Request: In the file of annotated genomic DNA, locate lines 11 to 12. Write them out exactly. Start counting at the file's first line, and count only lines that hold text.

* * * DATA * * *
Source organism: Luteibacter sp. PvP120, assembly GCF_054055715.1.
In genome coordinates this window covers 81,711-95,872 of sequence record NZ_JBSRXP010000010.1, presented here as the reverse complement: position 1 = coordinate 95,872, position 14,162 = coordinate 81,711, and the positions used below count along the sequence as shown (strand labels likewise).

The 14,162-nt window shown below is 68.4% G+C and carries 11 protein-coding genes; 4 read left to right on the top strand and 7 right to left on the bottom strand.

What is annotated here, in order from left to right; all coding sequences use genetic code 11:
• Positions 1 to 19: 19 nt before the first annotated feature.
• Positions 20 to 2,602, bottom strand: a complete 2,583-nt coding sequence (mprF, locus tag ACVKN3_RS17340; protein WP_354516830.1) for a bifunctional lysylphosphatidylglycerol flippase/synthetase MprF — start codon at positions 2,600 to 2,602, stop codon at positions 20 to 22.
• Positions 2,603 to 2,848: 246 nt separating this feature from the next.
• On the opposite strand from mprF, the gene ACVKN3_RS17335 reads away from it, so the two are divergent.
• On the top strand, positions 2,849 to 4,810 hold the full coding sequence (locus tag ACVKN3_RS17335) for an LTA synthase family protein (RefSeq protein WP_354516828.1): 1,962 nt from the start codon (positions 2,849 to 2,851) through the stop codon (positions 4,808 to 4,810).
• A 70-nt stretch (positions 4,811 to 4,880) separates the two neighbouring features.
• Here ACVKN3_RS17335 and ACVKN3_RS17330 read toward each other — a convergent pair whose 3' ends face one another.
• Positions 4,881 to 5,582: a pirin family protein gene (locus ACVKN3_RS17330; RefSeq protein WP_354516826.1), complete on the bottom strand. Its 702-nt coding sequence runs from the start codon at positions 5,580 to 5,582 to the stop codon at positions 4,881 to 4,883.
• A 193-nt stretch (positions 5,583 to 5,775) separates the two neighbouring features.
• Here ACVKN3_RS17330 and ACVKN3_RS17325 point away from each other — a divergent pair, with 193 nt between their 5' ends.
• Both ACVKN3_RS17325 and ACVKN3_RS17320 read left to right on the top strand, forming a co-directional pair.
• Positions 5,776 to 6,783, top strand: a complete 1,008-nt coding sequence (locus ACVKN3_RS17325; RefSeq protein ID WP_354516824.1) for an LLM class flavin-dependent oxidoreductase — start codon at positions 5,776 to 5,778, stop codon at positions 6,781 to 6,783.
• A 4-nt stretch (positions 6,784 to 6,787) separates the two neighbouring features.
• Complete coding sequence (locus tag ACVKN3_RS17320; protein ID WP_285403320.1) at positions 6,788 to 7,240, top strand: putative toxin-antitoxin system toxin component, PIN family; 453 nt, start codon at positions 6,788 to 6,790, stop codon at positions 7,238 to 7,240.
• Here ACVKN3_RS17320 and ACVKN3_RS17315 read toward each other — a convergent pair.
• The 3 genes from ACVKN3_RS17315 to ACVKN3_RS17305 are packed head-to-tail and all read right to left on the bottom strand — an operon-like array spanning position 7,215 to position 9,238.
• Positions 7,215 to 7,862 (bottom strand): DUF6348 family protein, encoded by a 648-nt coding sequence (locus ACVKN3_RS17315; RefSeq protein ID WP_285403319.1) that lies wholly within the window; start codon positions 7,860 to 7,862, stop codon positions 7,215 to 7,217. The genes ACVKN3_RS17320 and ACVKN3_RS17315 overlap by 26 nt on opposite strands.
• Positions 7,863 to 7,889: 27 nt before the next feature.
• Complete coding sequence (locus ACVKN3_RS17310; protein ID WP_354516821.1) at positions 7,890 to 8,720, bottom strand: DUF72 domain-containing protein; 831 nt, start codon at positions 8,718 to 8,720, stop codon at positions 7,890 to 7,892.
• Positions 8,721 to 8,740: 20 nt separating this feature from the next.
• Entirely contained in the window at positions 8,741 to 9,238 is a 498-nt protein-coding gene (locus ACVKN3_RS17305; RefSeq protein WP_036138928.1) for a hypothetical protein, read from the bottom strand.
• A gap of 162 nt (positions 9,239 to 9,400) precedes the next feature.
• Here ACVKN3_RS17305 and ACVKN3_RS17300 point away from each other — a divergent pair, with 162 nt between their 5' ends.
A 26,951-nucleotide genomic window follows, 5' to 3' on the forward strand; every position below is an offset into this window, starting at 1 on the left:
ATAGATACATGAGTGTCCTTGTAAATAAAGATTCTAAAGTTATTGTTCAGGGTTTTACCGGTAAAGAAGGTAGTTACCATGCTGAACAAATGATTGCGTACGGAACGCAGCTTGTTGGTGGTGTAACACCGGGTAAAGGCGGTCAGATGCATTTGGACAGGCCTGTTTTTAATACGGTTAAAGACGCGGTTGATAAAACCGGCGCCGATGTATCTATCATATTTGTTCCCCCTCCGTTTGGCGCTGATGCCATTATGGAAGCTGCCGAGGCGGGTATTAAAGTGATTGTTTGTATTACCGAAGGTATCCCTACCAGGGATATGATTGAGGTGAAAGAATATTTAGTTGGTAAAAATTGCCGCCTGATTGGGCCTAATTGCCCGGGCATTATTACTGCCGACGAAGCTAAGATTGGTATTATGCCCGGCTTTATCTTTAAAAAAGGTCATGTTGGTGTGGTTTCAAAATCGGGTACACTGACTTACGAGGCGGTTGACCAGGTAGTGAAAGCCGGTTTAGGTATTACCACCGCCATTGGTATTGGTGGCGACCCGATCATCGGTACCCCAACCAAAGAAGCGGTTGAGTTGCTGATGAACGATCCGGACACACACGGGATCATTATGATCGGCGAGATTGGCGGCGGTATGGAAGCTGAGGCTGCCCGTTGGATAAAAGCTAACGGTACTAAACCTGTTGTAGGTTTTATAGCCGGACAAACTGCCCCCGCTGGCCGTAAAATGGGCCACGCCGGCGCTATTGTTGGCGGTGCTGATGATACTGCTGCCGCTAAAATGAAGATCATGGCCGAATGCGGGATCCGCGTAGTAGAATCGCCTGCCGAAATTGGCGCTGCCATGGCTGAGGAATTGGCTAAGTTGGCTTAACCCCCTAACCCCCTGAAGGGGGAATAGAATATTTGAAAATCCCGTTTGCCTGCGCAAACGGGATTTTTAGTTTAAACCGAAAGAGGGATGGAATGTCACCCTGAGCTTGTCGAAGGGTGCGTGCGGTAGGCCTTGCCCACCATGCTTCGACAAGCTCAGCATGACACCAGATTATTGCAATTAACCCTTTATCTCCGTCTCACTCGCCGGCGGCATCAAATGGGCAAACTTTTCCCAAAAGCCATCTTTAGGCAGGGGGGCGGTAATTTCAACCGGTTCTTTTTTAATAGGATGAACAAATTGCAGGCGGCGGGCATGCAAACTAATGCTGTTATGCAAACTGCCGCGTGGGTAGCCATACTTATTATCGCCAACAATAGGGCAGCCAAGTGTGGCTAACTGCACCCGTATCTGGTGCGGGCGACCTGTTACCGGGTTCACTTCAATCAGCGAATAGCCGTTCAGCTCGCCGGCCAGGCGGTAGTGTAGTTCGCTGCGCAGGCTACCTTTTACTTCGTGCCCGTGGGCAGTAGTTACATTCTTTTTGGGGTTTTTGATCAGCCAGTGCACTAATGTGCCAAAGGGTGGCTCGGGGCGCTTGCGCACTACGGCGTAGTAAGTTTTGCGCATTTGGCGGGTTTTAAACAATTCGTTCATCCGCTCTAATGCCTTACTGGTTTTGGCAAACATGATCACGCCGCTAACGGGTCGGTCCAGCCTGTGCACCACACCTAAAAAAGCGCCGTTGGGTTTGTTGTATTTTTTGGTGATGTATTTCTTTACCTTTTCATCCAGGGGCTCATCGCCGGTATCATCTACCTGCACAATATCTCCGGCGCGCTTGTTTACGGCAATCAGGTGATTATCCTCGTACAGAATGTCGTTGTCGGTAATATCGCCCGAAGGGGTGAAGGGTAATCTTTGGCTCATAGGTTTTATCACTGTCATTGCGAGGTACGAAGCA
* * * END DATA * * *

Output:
• Here ACVKN3_RS17335 and ACVKN3_RS17330 read toward each other — a convergent pair whose 3' ends face one another.
• Positions 4,881 to 5,582: a pirin family protein gene (locus ACVKN3_RS17330; RefSeq protein WP_354516826.1), complete on the bottom strand. Its 702-nt coding sequence runs from the start codon at positions 5,580 to 5,582 to the stop codon at positions 4,881 to 4,883.